STATEN ISLAND, N.Y. — Kathy Trifeletti and Alicia Martinez sat in the back of a car outside their neighbor Kay Colt's house on Friday, since they couldn't sit inside. The house, like many others in this neighborhood in Staten Island's Midland Beach, is a small bungalow, and it was ravaged by the storm, which flooded the whole first floor up to the ceiling and destroyed most of their belongings.
"It was like a tidal wave," said Trifeletti. She said her brother, who also lives in the neighborhood, had spent ten hours clinging to wooden boards in his attic, waiting for the floodwaters to subside in his house.
Hardly anyone had evacuated. "A lot of the families live close together, so where are you gonna go? Next door?" said Martinez. "We're all in the same boat anyway." Plus, "People who live here they live paycheck to paycheck," said Trifeletti, "and they didn’t want anybody stealing their stuff."
"There's a lot of tragedy around here," Colt said, her clothes covered in the mud that now coats every inch of her house.
The southeastern shore of Staten Island didn't burn to the ground like Breezy Point or face the same kind of epic devastation as Sea Gate. But it was damaged as badly as any part of the city that is still standing. And residents here were particularly unprepared for a hurricane. Many don't have flood insurance. Many didn't take Sandy seriously because they had weathered Hurricane Irene. And many had nowhere to go in a tight-knit neighborhood where extended families — Polish and Italian-American, mostly — live down the block from each other.
They're now digging out from under a disaster that the area was ill-equipped to handle in the first place, and boiling with rage at the city and federal agencies they believe have forgotten about them as more glamorous parts of New York City — and many places in New York are more glamorous than the South Shore — recover.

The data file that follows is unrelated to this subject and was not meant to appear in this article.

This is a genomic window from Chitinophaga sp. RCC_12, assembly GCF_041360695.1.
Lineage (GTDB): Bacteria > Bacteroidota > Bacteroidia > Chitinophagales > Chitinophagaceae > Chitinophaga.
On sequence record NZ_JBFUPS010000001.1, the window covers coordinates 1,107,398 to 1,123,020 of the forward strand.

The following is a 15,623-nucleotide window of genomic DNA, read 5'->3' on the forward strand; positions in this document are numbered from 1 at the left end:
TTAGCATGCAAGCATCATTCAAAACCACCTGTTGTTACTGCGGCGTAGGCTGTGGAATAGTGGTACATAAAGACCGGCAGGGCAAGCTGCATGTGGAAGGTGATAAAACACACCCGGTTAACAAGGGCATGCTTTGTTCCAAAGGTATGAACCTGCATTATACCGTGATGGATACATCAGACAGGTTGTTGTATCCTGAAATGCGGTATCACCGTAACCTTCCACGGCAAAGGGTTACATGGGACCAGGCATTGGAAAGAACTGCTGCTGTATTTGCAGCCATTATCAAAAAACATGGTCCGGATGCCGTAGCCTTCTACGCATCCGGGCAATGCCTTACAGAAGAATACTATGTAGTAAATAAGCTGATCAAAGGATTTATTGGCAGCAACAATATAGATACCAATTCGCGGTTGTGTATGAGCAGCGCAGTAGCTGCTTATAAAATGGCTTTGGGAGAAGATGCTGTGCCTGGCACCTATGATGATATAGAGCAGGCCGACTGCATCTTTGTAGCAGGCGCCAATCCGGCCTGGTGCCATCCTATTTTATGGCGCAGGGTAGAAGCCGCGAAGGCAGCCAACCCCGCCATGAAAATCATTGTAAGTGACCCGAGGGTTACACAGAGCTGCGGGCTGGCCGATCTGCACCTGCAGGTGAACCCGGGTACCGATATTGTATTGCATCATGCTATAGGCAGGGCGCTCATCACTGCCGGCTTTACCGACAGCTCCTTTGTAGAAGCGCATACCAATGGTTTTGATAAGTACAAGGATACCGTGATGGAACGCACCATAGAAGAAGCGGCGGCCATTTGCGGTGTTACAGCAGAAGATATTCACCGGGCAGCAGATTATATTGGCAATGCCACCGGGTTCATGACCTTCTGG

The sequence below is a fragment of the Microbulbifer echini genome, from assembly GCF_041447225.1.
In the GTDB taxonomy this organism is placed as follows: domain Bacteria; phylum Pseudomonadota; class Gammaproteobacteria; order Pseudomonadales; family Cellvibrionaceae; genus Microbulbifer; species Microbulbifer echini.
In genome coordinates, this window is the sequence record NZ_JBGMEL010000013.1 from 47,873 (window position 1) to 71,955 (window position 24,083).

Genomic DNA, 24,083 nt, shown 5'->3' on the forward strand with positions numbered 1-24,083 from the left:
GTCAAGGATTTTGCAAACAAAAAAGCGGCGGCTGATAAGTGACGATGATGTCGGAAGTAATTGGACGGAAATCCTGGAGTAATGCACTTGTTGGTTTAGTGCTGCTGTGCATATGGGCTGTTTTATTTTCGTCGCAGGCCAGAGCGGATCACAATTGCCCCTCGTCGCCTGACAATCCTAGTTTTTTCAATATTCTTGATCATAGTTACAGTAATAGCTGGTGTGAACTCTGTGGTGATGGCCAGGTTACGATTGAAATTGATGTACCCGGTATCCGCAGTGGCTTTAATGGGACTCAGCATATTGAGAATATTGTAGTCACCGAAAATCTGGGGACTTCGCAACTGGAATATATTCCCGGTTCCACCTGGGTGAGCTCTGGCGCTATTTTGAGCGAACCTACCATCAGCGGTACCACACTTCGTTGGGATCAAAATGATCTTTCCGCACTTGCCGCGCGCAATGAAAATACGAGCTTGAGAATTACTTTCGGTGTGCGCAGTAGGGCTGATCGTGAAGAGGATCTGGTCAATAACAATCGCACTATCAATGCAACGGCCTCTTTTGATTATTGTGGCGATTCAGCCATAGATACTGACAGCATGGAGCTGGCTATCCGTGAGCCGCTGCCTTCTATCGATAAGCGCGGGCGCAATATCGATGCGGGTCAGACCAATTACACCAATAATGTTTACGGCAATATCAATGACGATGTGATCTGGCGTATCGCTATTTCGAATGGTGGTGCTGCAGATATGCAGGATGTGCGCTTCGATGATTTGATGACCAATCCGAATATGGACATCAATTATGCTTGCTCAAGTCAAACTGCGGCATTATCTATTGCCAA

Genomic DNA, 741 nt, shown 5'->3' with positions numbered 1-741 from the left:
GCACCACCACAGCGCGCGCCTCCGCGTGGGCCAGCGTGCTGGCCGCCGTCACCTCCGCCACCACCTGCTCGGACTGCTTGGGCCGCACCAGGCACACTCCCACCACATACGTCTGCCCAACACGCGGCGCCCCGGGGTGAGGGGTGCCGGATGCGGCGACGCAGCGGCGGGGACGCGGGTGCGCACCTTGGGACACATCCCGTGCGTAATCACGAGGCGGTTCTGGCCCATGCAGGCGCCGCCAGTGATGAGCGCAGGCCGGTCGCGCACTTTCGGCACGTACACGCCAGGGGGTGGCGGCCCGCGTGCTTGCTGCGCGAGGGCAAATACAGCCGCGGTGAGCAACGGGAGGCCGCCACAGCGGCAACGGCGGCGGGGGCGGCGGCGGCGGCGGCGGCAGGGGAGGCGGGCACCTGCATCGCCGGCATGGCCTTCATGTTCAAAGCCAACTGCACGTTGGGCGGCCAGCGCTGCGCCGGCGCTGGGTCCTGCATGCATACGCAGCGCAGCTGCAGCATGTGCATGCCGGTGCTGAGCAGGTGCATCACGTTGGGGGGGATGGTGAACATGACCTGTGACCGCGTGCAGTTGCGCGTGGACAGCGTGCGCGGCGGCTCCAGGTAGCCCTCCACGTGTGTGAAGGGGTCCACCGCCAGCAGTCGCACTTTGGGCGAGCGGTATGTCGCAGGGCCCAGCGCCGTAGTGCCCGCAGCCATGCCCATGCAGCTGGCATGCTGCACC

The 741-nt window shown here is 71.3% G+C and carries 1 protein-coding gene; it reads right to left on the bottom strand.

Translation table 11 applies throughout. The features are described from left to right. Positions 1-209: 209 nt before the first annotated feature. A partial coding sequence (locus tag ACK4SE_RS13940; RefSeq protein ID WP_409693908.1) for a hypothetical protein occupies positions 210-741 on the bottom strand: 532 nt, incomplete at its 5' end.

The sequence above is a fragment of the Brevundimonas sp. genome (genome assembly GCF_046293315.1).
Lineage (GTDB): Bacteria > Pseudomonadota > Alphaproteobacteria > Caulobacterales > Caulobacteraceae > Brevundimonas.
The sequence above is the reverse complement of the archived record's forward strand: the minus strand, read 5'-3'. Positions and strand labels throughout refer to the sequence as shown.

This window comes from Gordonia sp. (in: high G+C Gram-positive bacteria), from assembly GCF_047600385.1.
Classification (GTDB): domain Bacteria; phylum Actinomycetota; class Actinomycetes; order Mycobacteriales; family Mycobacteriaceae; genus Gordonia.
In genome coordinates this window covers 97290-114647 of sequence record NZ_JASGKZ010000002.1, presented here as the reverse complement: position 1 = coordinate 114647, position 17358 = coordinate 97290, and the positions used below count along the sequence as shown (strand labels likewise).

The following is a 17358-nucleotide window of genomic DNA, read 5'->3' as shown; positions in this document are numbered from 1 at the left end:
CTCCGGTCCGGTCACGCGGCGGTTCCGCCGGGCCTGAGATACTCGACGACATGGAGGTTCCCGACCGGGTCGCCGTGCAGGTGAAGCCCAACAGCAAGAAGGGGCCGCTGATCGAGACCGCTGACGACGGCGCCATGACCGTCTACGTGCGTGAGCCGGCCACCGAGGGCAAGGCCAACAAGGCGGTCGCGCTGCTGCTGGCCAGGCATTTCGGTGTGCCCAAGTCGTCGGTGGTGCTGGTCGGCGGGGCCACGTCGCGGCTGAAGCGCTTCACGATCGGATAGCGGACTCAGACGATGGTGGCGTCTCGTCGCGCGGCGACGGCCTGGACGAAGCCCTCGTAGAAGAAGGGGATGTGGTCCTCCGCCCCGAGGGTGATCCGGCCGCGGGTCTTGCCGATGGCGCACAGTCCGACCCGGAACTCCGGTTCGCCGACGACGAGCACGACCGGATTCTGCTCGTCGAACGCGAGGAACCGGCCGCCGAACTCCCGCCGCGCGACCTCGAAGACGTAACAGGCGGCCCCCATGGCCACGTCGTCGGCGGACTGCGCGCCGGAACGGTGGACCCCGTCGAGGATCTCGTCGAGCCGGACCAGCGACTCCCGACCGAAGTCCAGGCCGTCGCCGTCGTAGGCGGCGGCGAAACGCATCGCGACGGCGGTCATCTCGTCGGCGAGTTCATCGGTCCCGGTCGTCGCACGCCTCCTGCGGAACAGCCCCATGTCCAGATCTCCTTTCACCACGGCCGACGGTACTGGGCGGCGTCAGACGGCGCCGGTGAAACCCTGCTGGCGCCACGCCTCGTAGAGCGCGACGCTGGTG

"Staten Island is being forgotten, I feel like," said Tracy Lotz, 38, through tears. "As usual."
Lotz, wearing a New Dorp High School sweatshirt and hat, stood on the front lawn of the duplex where she lives next to her parents. Her brother lives the next street over. All the possessions from the downstairs of the house were sitting on the lawn as the Lotzes tried to salvage their house, a scenario that repeated itself all over Midland and New Dorp Beach on Friday.
"Nobody realizes the damage," Lotz said, "New Dorp Beach is gone. We're lucky, we still have a house to live in."
Comparatively, though they lost most of their possessions, the Lotzes are lucky. At
east they haven't been robbed, like the family next door, whose jewelry was taken.
Looting is becoming an issue, with rumors of people dressing up like firefighters in order to get inside people's houses and rob them. Down the block, a house had come unmoored from its foundation and had tilted on its side.
"I'm just very upset about the generators going over there to help the marathon people," Lotz said, echoing a common complaint among Staten Islanders about the upcoming New York City Marathon, which the city finally moved to cancel hours later. "How could they do that to us?"
Assemblywoman Nicole Malliotakis, who represents the area, was making the rounds of the neighborhood, telling residents that she was setting up a clothing distribution truck at 12:30.
"To take away one resource away from the people of Staten Island and this devastation, to oversee a stupid marathon is — quite frankly that’s it," Malliotakis said. "I have no respect for our mayor anymore."